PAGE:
Now you may worry that this tactic might be seen as wilful negligence, but remember that these blithering buffoons probably won’t remember and also really lack legal credibility. Who is going to believe a wittering serial user of mental health services compared to an upright member of the medical profession? No one, that’s who.
B) Deny, deny, deny. Okay, so you’ve got an ADHDolt that actually managed to stay on topic for more than two sentences, what do you do? This is actually more than one tactic, it is several but using the same method. Let’s look at the sub topics: Deny there is such a thing as ADHD in adults. You are important, your ADHDolt is not. Whatever they have read or cited (or brought in in those annoying little print-outs they do), just tell them they are wrong, and the information is wrong. Tell of them the courses and exams you passed and the years of experience you’ve had, and that you can assure them there is no such thing. If you have the nerve, just bluntly tell them you read an article about it in a newspaper and it said there’d no such thing. Start with a paper such as The Times, but you’ll find, as your experience and confidence grows that you can work your way down to The Daily Mail and The Mirror and they’ll accept it. Tip: try not to even sound positive that it exists in children, let alone adults.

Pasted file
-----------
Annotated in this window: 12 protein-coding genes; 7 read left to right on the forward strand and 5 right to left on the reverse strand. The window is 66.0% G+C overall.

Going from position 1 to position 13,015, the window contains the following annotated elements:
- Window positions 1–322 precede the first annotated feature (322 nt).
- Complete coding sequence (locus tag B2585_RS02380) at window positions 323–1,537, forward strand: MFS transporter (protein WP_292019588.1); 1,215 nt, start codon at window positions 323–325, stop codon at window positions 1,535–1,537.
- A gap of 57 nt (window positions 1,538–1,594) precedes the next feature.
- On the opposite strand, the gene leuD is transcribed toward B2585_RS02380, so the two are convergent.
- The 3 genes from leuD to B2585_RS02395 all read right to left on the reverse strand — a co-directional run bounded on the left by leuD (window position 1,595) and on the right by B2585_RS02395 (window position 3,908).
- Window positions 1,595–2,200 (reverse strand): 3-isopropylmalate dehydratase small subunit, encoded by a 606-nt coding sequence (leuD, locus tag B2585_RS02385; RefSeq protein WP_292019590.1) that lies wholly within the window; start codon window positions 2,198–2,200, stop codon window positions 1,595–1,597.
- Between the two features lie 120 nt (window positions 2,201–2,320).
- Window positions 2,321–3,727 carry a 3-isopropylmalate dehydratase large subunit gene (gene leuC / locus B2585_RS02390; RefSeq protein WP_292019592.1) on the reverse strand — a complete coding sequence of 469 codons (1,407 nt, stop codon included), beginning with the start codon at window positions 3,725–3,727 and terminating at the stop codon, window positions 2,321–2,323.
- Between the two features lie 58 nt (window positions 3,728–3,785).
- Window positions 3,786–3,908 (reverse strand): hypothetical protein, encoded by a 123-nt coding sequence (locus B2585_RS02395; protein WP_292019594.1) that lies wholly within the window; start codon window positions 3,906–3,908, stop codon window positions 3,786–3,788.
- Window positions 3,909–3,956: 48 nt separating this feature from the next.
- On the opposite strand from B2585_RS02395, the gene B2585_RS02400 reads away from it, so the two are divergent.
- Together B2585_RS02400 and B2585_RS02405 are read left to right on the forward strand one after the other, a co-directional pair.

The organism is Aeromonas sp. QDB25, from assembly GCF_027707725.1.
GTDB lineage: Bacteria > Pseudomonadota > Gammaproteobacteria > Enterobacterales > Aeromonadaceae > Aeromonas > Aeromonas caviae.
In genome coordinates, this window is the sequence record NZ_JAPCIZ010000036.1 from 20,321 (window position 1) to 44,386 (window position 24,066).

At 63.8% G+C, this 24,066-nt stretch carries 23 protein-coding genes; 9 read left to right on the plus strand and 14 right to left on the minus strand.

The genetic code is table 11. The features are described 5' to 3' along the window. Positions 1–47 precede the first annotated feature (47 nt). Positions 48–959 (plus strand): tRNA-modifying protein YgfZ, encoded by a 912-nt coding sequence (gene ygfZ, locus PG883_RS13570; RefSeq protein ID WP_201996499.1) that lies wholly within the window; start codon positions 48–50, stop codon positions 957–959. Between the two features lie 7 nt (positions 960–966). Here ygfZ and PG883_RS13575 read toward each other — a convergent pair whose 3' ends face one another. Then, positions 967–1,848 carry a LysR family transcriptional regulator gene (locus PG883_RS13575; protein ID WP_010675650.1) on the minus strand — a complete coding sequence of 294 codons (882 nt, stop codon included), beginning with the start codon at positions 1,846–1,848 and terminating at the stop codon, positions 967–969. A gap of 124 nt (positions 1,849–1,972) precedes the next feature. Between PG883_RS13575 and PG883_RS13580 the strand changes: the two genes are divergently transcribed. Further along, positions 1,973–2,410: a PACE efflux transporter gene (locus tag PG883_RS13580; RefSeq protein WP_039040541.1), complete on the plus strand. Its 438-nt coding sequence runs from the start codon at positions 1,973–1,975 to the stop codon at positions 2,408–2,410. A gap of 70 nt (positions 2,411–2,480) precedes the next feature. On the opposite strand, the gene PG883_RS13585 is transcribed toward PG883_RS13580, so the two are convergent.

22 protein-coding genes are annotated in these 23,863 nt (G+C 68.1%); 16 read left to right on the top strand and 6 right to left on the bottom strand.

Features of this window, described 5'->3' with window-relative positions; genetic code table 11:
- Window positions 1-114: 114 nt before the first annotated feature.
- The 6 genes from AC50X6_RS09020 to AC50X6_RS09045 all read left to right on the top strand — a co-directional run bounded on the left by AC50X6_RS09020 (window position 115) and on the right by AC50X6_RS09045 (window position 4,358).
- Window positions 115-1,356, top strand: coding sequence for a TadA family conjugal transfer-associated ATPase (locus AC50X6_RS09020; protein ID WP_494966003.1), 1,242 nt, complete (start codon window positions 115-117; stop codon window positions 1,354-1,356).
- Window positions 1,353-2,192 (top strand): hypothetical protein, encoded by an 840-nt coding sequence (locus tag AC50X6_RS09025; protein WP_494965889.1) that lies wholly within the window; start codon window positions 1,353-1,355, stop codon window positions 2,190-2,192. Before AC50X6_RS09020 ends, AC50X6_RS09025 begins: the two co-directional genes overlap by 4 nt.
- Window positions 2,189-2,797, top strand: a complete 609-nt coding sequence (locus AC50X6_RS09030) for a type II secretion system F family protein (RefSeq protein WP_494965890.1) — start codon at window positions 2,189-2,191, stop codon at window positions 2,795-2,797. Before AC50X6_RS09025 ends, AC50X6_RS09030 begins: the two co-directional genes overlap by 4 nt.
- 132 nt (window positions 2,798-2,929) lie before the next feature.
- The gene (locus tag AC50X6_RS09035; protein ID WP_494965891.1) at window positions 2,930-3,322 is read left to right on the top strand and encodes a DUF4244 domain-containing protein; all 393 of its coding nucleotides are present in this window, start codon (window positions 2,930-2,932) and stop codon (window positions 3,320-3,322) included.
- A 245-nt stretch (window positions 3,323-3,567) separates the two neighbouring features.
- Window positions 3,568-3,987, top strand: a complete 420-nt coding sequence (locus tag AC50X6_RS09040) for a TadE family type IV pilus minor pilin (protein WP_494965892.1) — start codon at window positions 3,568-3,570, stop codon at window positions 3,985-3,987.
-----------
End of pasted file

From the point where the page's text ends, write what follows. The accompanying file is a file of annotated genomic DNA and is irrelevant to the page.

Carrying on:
If you do have to admit something, only acknowledge their problem long enough to get rid of them, not long enough to make them feel supported, and certainly not long enough to start any treatment. You should say something like: “I feel your pain. I understand your problems. I acknowledge the difficulties you have. Now piss off.”